Did your volunteer fundraisers leave this year? It pays to have a constant source of new fundraisers each and every year. I know organizations that rely on the same 2 or 3 volunteers for 10+ years. They write the letters, make the follow up calls and ask their friends with only minimal staff involvement. That creates stale messaging, donors who remain the same or decrease their amounts (no real incentive to do anything else) and fundraising that drops dramatically with any change.

“N/A” – Your organization does not have fundraising goals – your organization probably should:

  1. Walk through the streets while people yell “Shame!” and throw fruit at you (a Game of Thrones reference)
  2. Know you need help for 2020

Goal setting creates accountability, expectations and demands a detailed plan. With a solid plan, our development operation will not be based on wishful thinking but rather a set of prepared processes that will ensure success.

That leaves fundraising goals that are “Somewhat too low,” “Just about right,” and “Somewhat too high” for Part 2. Check back on our blog www.merskyjaffe.com, and if this blog was forwarded to you, then subscribe on our homepage to read the rest.

And, if you would like to talk to us about a Organization and Development Assessment for your nonprofit call us at 800.361.8689.

Mid-level donors count too!

Fundraisers love major donors. How could we not? They provide the necessary funds to keep our nonprofits running. We also love new donors. Bright, shiny and falling in love with our organization. In many ways, these two types of donors re-affirm our devotion to our job (or volunteer) choice. But, what about those mid-level donors?

I am talking about the donors in that range that gets them noticed above the entry-level gifts of $25 or $50 but not quite close to your major gift level. You diligently thank them each year – maybe even 7 times, but they can be so much more valuable to you. Mid-level donors may be the future of your organization.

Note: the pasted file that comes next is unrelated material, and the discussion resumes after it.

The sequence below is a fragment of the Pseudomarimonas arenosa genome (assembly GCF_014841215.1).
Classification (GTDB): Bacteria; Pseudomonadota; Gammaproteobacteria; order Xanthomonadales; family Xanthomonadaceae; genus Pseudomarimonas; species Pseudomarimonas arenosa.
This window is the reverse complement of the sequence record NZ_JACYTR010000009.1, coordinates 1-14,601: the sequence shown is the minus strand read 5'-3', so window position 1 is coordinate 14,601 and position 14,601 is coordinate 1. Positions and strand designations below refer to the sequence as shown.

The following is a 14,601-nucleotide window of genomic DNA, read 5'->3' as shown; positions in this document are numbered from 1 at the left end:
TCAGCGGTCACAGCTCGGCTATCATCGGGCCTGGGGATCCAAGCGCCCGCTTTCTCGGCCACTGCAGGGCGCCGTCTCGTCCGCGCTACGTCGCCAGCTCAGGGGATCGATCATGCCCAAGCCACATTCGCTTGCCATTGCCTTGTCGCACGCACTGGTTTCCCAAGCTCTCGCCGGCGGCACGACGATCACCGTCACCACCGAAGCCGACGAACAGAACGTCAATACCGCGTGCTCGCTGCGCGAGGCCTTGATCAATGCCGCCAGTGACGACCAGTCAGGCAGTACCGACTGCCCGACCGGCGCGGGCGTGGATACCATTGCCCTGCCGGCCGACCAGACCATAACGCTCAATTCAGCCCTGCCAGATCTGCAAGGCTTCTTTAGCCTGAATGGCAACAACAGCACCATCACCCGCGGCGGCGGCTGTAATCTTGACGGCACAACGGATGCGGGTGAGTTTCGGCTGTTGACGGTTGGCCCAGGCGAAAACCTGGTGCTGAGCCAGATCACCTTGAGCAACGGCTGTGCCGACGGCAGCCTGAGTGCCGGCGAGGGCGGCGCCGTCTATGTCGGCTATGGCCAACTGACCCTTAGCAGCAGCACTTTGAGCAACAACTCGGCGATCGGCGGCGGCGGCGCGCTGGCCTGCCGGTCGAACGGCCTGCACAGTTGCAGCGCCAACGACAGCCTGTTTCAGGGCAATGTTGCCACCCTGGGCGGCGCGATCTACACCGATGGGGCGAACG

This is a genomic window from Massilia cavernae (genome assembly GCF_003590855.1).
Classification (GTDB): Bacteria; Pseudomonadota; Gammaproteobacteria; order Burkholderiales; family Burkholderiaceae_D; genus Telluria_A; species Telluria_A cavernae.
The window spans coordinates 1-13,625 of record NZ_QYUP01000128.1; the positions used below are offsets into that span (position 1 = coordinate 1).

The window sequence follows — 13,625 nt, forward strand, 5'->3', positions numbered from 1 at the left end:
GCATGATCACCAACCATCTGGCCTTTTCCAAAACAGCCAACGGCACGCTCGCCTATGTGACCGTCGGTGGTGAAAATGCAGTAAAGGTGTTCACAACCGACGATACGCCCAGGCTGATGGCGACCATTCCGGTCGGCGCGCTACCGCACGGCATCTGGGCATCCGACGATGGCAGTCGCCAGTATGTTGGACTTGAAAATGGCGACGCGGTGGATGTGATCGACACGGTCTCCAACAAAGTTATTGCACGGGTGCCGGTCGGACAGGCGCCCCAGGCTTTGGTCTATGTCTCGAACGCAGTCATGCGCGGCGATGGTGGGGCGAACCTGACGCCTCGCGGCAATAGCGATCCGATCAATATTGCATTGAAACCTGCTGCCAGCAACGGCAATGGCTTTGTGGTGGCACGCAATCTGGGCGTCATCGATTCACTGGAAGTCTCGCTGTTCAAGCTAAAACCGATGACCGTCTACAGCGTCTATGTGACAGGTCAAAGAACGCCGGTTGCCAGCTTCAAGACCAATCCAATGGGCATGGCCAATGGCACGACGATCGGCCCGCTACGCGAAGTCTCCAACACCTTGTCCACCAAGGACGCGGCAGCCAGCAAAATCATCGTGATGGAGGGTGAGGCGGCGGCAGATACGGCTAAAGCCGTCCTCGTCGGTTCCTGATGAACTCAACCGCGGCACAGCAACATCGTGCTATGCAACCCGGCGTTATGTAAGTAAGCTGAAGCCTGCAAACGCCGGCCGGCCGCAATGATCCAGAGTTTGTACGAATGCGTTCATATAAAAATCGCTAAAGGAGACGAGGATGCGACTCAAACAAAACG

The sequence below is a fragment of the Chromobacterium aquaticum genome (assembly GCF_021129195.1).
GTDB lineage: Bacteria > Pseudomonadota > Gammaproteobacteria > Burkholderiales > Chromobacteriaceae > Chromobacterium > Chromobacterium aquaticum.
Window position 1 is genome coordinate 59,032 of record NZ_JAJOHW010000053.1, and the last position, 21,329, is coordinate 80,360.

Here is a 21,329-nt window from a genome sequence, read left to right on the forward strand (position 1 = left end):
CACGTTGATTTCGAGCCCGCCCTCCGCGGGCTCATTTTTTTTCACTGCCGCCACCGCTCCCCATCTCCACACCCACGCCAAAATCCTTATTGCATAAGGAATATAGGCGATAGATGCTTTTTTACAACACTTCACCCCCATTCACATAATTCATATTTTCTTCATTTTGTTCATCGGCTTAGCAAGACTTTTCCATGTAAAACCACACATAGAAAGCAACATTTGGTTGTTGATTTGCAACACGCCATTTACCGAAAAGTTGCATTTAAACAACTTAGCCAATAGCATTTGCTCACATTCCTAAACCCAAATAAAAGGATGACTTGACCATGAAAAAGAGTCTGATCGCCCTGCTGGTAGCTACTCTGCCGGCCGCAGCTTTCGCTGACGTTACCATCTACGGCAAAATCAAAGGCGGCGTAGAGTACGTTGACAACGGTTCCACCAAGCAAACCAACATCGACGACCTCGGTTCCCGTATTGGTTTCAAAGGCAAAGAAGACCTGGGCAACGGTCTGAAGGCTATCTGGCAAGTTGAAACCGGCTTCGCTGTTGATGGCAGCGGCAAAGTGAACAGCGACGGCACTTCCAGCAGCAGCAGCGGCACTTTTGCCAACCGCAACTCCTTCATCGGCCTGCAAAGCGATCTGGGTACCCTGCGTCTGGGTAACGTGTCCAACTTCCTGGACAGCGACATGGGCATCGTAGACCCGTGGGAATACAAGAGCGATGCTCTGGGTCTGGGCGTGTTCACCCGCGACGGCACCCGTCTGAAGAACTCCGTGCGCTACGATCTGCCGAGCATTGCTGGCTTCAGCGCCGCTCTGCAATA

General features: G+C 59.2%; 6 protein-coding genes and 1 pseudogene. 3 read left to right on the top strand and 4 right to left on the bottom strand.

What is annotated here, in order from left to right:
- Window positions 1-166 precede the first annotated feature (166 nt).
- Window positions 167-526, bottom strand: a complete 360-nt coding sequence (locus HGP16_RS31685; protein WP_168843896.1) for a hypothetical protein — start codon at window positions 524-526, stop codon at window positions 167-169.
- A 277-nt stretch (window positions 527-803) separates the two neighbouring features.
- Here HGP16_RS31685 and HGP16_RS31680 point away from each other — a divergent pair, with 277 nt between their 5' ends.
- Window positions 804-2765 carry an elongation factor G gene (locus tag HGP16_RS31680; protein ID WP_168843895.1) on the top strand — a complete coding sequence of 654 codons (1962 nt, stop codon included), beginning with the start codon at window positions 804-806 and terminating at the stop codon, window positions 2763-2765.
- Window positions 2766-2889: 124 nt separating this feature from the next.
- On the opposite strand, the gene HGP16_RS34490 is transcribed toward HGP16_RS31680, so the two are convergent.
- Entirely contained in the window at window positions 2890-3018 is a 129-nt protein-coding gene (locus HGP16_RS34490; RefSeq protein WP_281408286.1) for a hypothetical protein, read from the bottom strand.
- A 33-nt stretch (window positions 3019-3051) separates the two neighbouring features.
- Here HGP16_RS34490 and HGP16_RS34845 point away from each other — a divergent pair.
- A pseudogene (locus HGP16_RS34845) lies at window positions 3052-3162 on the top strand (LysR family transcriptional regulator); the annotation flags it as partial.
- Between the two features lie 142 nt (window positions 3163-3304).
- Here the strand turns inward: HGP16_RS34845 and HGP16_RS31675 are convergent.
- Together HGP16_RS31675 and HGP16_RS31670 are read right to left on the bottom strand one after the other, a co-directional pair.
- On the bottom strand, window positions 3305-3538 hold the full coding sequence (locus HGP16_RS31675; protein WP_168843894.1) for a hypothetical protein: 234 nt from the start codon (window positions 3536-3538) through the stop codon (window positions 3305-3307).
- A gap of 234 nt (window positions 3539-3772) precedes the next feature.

Understanding mid-level donors

  1. Consider why they give that amount. Are they…
    • Major donors who use this as an entry-level gift to test your stewardship?
    • Giving because a friend—maybe one of your board members—asked them?
    • Someone who has just increased to this amount.
    • Donating to a specific fund or appeal?
  2. Do you already know them? Are they…
    • Volunteers who are showing their support?
    • Event attendees who have started to give additional support?
    • Friends and/or family of board members?
  3. How long have they been giving? This can tell you a lot. Let’s say you consider $200 as a minimum, mid-level gift. If…
    • It is a first-time gift (that is not part of crowdfunding or event-related*), this often indicates there is a greater gift potential and that they are testing the water with your nonprofit. Your stewardship and acknowledgement practices will be the reason that person continues to give or does not renew and turns to test another organization.
    • this is their second gift, they definitely should be on your radar. Donor retention for the win! They may not be ready for a significant upgrade, but they appreciate you and you should definitely let them know that you appreciate them. They may be your future major donors, long-time supporters, volunteers, board members, etc….  
    • They have given for 5 or more years. Celebrate them as you would a major donor. 5 years at $200 is a $1,000 donor. And consider whether they are ready for an upgrade beyond the 50%+ that you suggest in your annual appeal letters. Depending on their age, they may be prime prospects for a planned gift. And or a monthly gift.
  4. Why should you care so much about these donors?
    • If you had 20 donors who give $200 for 10 years, that would be $4,000 per year or $40,000 over 10 years – assuming you retained each of those donors with no increase nor decrease. How much work have you put into a $40,000 grant that you didn’t receive? These are people who already want to give to you. Again and again.
    • Imagine if you moved 50 or 100 of your entry-level donors into this category in the next two years.

In other words, it’s time to focus on these amazing donors. And once you have identified them and their giving habits, don’t forget to create a plan to deepen their engagement. Work to retain their gifts or upgrade them. And stop treating them like the $25 donors that we like, but don’t know enough about yet. (You should know any donors that have been giving for more than a few years but that is a whole other blog post.) Make them feel special and acknowledge them wherever and whenever you can.

As always, if you want help customizing your plan or understanding what these donors lifetime potential may be, email me or schedule a time to talk by clicking here.

*Crowdfunding and event-related gifts should be treated separately. You have the opportunity to convert some of these donors to life-long supporters, but some will only give because they are asked by a certain person for a one-time gift. Acknowledge and attempt to steward but don’t spend too much time on this group.